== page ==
Top Ayurvedic Home Remedies and Practices to Improve Wellbeing
Ayurveda is a 5,000-year-old system of natural healing that originated in the Indian Vedic culture. It is one of the oldest healing modalities that is still practiced today. Ayurvedic home remedies are very practical for people looking to address anxiety and stress. Moreover, Ayurvedic practices can improve mental clarity, sleep, pain, stiffness, hair, skin, and more.
Ayurvedic Medicine 101
Ayurvedic medicine is based on the premise of the existence of the three energies, called doshas, that circulate through the body. Furthermore, the system proposes that illness originates from an imbalance of these three energies.
The body’s three energies are named Vata, Pitta and Kapha. The main goal of Ayurvedic remedies is to create balance in these energies. As a result, the individual can expect their body to function better, making Ayurveda once of the best preventative modalities.
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As with all holistic treatments, seeing a license practitioner is the best way to get the full benefit of Ayurvedic medicine. A practitioner will be able to assess your individual constitution and identify your dominant dosha. By identifying how you are out of balance, a practitioner can prescribe an Ayurvedic remedy that will benefit your individual needs.
Identifying Your Dominant Dosha
Although seeing a practitioner is ideal, you can do some self-assessment at home to identify your dominant dosha. Banyan Botanicals defines the doshas as follows:
The primary qualities of vata are dry, light, cool, rough, subtle and mobile.
The primary qualities of pitta are oily, sharp, hot, light, fleshy-smelling, spreading and liquid.
The main qualities of kapha are oily, cool, heavy, slow, smooth, soft and static.
Understanding your dominant dosha may help you decide which Ayurvedic home remedy you may want to try or practice.
Ayurvedic Mind-Body Practices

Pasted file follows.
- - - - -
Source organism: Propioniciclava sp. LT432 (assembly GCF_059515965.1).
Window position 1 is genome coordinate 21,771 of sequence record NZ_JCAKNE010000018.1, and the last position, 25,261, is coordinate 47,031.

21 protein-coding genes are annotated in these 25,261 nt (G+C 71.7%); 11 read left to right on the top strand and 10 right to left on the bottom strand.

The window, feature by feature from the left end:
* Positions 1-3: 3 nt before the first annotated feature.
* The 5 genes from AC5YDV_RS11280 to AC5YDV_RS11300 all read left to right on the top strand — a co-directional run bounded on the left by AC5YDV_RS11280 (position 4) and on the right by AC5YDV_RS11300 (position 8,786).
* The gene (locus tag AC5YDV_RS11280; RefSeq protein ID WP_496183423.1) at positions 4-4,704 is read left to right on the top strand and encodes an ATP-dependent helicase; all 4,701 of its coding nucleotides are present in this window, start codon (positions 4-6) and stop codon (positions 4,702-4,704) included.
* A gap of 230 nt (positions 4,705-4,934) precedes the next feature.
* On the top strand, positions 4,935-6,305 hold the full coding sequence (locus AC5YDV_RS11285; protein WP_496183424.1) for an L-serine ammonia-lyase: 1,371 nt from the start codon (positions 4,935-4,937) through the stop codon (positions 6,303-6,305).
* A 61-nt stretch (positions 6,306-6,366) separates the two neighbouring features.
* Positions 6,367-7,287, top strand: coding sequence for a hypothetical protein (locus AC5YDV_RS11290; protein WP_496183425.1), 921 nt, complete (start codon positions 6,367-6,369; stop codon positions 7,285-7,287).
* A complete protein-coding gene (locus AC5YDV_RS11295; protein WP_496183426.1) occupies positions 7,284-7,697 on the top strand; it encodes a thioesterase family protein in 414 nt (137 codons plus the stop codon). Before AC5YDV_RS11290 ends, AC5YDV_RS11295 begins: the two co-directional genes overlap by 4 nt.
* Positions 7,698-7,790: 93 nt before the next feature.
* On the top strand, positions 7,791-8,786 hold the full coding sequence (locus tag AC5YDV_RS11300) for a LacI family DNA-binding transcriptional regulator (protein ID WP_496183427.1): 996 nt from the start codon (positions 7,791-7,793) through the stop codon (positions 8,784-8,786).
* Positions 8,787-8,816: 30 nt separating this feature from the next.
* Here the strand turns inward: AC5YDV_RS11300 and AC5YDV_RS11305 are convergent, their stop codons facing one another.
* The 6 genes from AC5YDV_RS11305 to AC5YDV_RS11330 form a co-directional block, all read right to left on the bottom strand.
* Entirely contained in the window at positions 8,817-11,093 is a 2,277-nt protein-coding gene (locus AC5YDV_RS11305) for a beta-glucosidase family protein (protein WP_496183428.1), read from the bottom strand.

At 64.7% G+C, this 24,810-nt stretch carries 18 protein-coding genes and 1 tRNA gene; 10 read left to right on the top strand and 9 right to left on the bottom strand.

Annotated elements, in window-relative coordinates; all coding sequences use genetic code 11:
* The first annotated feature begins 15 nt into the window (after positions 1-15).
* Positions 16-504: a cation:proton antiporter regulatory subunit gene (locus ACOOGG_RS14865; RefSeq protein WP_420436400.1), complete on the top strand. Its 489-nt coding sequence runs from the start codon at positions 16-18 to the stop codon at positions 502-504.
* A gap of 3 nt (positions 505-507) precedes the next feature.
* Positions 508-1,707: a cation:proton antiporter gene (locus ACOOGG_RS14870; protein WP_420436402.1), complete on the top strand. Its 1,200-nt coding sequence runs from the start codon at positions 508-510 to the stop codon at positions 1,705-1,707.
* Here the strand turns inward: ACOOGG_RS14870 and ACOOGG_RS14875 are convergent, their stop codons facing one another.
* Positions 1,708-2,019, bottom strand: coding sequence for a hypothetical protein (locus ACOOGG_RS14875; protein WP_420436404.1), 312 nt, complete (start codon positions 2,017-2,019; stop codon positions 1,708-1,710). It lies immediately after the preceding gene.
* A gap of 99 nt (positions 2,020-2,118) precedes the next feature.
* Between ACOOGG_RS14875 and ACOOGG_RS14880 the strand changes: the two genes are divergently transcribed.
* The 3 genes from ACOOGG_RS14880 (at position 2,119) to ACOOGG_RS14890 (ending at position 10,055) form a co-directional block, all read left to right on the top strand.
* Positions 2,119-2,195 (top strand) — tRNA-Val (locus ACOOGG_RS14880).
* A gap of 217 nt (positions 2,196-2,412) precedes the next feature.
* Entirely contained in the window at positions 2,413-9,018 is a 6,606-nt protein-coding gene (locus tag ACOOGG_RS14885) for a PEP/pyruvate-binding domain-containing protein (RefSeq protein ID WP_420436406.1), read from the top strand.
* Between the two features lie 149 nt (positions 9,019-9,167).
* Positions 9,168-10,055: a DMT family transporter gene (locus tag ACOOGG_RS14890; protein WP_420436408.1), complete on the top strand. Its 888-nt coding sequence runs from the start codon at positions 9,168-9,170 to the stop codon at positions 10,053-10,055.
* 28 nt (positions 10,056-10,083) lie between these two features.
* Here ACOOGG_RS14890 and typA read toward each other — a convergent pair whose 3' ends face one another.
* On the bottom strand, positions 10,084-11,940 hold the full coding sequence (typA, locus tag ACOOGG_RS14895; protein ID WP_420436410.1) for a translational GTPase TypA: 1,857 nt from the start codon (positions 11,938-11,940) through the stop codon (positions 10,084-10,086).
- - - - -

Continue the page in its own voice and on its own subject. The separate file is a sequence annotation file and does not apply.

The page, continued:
Nothing can take the place of a highly-skilled Ayurvedic practitioner. Nevertheless, there are several very common Ayurvedic home remedies used by thousands, if not millions, throughout the world.
The primary Ayurvedic practice that’s become widely popular in the Western world is yoga. The second is meditation. Both practices prompt changes in the human body that benefit both physical and mental health. Specially, research has shown that both help lessen stress and anxiety and support immune system function.
For example, research from Coventry University’s Centre for Psychology, Behaviour and Achievement shows that meditation and yoga affect us on a molecular level. Lead investigator in this study, Ivana Buric, states:
Millions of people around the world already enjoy the health benefits of mind-body interventions like yoga or meditation, but what they perhaps don’t realise is that these benefits begin at a molecular level and can change the way our genetic code goes about its business.
These activities are leaving what we call a molecular signature in our cells, which reverses the effect that stress or anxiety would have on the body by changing how our genes are expressed. Put simply, MBIs cause the brain to steer our DNA processes along a path which improves our wellbeing.
Other Ayurvedic Home Remedies